Dr. Bledsoe

Related Overviews


'Dr. Bledsoe' can also refer to...


More Like This

Show all results sharing this subject:

  • Literature


Show Summary Details

Quick Reference

Dr. Bledsoe, the president of the college from which Ralph Ellison's narrator is expelled in Invisible Man (1952), is pivotal to the novel's structure, for it is Bledsoe who ejects the narrator out of his idyllic setting into the harsh world of reality. It is also Bledsoe who gives the narrator the false sense of security in the letters of recommendation, intended literally to keep the narrator running. In addition to his structural function in the novel, Bledsoe represents the type of leadership that Ellison believed to be detrimental to the development of Blacks. Ellison maintains in Shadow and Act (1964) that when he started writing Invisible Man he was displeased with the leadership in the Black community: “It seemed to me that [Black leaders] acknowledged no final responsibility to the Negro community for their acts and implicit in their roles were constant acts of betrayal. This made for a sad, chronic division between their values and the values of those they were supposed to represent.” Bledsoe typifies the negative qualities of Black leadership. He is a dishonest, Machiavellian schemer. Not only does he have the narrator and the physician at the Golden Day shipped out of his area because they threaten his stability, but he also informs the narrator that he has “played the nigger” to acquire the power and the prestige of his position. He affirms: “… I'll have every Negro in the county hanging on a tree limb by morning if it means staying where I am.” Such ruth-lessness makes Bledsoe a threat to the stability of the community, for it is obvious that he is willing to sacrifice that community in order to maintain power.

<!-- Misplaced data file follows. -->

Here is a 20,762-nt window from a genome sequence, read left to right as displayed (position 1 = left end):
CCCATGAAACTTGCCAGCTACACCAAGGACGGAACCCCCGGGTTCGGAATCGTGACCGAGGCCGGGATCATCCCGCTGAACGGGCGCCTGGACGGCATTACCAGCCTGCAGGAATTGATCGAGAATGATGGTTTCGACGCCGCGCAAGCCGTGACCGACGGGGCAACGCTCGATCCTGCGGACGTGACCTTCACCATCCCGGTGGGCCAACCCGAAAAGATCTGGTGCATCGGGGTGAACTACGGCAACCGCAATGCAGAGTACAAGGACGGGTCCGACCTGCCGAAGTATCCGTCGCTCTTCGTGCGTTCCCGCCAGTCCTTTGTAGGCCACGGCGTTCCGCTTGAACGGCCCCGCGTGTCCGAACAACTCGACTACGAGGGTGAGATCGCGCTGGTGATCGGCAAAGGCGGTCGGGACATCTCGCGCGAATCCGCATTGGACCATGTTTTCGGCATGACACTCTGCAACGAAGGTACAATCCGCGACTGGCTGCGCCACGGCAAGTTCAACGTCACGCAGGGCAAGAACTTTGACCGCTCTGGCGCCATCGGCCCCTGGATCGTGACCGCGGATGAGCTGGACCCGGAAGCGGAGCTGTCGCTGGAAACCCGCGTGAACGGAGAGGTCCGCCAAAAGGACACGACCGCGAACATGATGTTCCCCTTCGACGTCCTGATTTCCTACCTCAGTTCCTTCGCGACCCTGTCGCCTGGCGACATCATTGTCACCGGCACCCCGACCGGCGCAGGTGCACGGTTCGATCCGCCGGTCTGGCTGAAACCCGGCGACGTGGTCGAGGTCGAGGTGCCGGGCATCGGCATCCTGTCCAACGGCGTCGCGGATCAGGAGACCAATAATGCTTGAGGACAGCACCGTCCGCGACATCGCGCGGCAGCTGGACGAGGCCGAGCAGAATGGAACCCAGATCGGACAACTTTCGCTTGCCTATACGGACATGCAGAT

It seems too that Bledsoe has alienated himself from the people he serves. In discussing the narrator's punishment with Mr. Norton, he says to the trustee, “You can't be soft with these people. We mustn't pamper them.” The Blacks he serves have become “these people,” not “my people,” and his use of “we” clearly indicates that he associates himself not with Blacks but with the white power structure. Bledsoe is only concerned with his personal interests. Through his character, Ellison seems to attack much of what is negative in Black leadership.

Ralph Reckley, Sr.

Subjects: Literature.

Reference entries

Users without a subscription are not able to see the full content. Please, subscribe or login to access all content.